an irresistible persistent impulse to perform an act (such as excessive hand washing)

Compulsion: Understanding its Mechanism and Implications for Mental Health

BY: Neighbors’ Consejo|

Compulsion, a phenomenon deeply ingrained in human behavior, represents a complex interplay of psychological, cognitive, and emotional factors. Defined as the irresistible urge to engage in repetitive behaviors or mental acts, compulsion often manifests in various forms, ranging from obsessive-compulsive disorder (OCD) to addictive behaviors and beyond. This short article delves into the multifaceted nature of compulsion, exploring its underlying mechanisms, psychological implications, and societal impact.

It’s important to start with an important distinction: “There are two significant aspects to OCD, obsessions and compulsions. The process of how our thoughts (obsessions) and our behaviors (compulsions).” Some examples of compulsions are:

  • Excessive or ritualized hand washing, showering, brushing teeth, or going to the bathroom
  • Repeated cleaning of household objects
  • Ordering or arranging things in a particular way
  • Repeatedly checking locks, switches, appliances, doors, etc.
  • Constantly seeking approval or reassurance
  • Rituals related to numbers, such as counting, repeating, excessively preferencing or avoiding certain numbers

It is important to identify then what are the symptoms of OCD. According to the National Institute of Mental Health:

  • Fear of germs or contamination
  • Fear of forgetting, losing, or misplacing something
  • Fear or losing control over one’s behavior
  • Aggressive thoughts toward others or oneself
  • Unwanted, forbidden, or taboo thoughts involving sex, religion, or harm
  • Desire to have things symmetrical or in perfect order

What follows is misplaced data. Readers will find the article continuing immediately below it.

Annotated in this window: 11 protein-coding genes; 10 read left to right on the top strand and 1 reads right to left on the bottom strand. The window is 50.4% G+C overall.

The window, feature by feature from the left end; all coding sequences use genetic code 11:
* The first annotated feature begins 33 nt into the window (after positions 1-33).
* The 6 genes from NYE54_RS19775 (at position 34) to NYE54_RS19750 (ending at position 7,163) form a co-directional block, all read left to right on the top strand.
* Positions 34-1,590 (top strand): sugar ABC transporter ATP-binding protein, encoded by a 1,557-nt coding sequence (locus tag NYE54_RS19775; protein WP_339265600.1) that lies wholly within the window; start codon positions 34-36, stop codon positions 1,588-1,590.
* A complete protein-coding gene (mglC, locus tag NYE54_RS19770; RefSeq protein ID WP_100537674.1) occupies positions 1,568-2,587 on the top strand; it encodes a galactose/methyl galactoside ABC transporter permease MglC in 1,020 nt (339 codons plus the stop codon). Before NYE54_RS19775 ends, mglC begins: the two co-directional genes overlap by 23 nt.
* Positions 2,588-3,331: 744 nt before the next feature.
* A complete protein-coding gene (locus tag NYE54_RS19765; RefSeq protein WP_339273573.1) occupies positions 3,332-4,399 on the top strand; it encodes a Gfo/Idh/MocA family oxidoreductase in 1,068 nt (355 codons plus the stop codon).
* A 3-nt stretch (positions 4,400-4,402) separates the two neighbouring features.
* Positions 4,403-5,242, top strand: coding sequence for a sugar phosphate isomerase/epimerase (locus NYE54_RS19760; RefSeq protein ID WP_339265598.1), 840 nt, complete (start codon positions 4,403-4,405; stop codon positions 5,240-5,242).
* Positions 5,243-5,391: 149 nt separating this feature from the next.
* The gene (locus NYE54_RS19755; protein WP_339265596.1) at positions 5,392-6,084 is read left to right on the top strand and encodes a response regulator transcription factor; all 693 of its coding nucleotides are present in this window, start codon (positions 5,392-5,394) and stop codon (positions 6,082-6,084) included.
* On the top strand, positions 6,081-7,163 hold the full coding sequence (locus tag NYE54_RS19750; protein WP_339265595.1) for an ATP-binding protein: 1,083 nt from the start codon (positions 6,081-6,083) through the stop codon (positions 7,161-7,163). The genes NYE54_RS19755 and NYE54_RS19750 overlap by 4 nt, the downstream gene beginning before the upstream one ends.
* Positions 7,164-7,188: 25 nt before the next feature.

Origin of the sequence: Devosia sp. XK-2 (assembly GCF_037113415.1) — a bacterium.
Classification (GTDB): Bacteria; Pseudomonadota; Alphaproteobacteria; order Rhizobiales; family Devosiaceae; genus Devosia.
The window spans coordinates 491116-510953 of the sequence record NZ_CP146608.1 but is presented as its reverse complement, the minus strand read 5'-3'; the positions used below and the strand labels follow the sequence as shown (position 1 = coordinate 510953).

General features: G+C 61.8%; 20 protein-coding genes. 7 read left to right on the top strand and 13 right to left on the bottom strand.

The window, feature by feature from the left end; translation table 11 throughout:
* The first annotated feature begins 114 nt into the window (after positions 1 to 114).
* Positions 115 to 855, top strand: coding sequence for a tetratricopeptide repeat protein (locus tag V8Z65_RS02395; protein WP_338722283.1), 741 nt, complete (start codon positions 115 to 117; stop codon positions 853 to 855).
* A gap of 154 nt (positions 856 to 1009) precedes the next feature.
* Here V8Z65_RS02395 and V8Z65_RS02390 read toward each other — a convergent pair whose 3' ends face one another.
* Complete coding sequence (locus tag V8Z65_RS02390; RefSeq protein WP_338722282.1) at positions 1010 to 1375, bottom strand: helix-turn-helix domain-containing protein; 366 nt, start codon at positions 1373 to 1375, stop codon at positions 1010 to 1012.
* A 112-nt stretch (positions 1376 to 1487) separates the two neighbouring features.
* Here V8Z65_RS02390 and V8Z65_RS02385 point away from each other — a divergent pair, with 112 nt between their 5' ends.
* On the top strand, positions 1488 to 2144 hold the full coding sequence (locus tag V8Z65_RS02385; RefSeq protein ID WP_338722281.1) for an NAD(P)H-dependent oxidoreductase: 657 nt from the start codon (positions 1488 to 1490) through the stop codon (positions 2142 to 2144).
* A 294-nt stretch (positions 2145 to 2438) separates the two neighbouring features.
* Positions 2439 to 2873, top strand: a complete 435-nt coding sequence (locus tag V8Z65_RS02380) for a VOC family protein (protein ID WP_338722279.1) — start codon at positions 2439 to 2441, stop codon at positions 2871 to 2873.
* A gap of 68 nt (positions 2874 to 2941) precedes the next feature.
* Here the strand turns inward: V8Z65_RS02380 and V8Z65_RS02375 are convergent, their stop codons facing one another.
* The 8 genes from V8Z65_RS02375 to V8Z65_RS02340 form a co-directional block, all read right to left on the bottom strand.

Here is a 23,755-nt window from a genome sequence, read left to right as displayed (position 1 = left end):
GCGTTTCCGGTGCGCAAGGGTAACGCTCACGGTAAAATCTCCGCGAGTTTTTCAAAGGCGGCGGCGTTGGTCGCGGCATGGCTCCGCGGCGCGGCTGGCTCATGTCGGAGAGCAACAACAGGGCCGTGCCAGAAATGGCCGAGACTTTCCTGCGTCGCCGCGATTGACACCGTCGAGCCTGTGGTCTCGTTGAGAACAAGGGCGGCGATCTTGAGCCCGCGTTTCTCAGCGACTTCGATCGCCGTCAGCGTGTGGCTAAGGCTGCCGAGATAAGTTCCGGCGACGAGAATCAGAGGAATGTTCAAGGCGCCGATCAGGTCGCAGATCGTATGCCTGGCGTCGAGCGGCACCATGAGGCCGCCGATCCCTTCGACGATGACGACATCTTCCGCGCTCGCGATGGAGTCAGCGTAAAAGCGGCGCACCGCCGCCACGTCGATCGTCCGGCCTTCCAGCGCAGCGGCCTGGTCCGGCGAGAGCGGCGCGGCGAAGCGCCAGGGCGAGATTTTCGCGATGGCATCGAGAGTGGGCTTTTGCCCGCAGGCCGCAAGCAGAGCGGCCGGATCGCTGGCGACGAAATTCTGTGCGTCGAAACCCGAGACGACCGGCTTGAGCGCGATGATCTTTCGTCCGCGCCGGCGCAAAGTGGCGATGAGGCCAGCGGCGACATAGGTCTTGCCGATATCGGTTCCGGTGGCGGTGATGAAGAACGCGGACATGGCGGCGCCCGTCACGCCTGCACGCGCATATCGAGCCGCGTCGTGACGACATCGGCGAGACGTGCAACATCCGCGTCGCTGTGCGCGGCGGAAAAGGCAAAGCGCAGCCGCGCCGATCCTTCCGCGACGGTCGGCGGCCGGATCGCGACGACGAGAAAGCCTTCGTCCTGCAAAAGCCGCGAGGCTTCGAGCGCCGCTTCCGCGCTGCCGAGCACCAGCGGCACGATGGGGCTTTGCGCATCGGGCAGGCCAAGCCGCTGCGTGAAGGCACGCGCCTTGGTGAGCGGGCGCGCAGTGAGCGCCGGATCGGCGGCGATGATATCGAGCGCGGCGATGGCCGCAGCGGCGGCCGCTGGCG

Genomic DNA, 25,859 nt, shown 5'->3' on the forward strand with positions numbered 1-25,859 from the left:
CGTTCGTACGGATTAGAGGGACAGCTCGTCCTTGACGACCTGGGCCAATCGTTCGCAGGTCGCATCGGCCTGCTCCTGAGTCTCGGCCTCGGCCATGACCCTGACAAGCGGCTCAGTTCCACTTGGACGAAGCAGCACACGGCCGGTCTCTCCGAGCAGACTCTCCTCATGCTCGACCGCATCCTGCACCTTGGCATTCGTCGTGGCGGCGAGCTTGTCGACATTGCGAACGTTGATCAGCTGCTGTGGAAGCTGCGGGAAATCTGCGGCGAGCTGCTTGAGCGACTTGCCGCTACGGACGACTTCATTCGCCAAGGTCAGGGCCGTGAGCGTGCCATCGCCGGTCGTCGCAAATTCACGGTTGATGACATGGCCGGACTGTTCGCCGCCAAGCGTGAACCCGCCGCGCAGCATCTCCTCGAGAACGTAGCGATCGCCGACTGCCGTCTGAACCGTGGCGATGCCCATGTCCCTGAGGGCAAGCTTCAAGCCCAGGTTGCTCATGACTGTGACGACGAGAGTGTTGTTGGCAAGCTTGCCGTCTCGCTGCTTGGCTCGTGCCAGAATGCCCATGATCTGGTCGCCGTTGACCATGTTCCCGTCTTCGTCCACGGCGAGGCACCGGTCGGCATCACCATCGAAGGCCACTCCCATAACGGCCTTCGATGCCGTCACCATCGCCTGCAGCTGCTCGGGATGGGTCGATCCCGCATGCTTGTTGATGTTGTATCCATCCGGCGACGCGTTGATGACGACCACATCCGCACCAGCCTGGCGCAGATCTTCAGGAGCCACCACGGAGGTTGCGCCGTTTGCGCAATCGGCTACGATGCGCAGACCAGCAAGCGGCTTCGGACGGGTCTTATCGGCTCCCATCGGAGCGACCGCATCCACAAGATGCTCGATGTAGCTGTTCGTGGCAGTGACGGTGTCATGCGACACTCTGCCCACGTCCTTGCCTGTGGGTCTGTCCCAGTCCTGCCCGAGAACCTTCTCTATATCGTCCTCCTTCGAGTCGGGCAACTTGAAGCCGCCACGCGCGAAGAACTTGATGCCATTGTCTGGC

Although not fully understood, there are several theories about the causes of OCD, including:

  • Compulsions are learned behaviors, which become repetitive and habitual when they are associated with relief from anxiety
  • Genetic and hereditary factors.
  • Chemical, structural and functional abnormalities in the brain
  • Distorted beliefs reinforce and maintain symptoms associated with OCD.

According to NHS, “obsessive compulsive disorder (OCD) can be treated. The treatment recommended will depend on how much it’s affecting your life.”

          The main 2 treatments are:

  1. Talking therapy: Usually a type of therapy that helps you face your fears and obsessive thoughts without “putting them right” with compulsions.
  2. Medicine: Usually, a type of antidepressant medicine that can help by altering the balance of chemicals in your brain.

“OCD can also target your relationships head on, causing you to have persistent intrusive thoughts about specific people, making even being around them a triggering situation. This is utterly horrid and can be tricky to explain. But therapy can really help.”

In conclusion, we have delved into the concept of compulsion, exploring its psychological, behavioral and societal dimensions. It is evident that compulsions can manifest themselves in diverse forms ranging from obsessive-compulsive disorder to addiction and beyond, often leading to significant distress and impairment in functioning. Ultimately, by addressing compulsive behaviors comprehensively, we can strive towards promoting mental health and wellbeing for individuals and communities alike.


“Compulsion Definition & Meaning.” Merriam-Webster, Merriam-Webster, Accessed 12 Apr. 2024.

“You Are Here: Home.” OCDUK, Accessed 12 Apr. 2024.

“What Is Obsessive-Compulsive Disorder?” Psychiatry.Org – What Is Obsessive-Compulsive Disorder?,,the%20same%20in%20the%20future. Accessed 12 Apr. 2024.

“Obsessive-Compulsive Disorder.” National Institute of Mental Health, U.S. Department of Health and Human Services, Accessed 12 Apr. 2024.

“Obsessive Compulsive Disorder.” Better Health Channel, Department of Health & Human Services, 25 July 2000,

NHS Choices, NHS, Accessed 12 Apr. 2024.

“How OCD Affects My Relationships: Young Person Blog.” YoungMinds,,But%20therapy%20can%20really%20help. Accessed 12 Apr. 2024.

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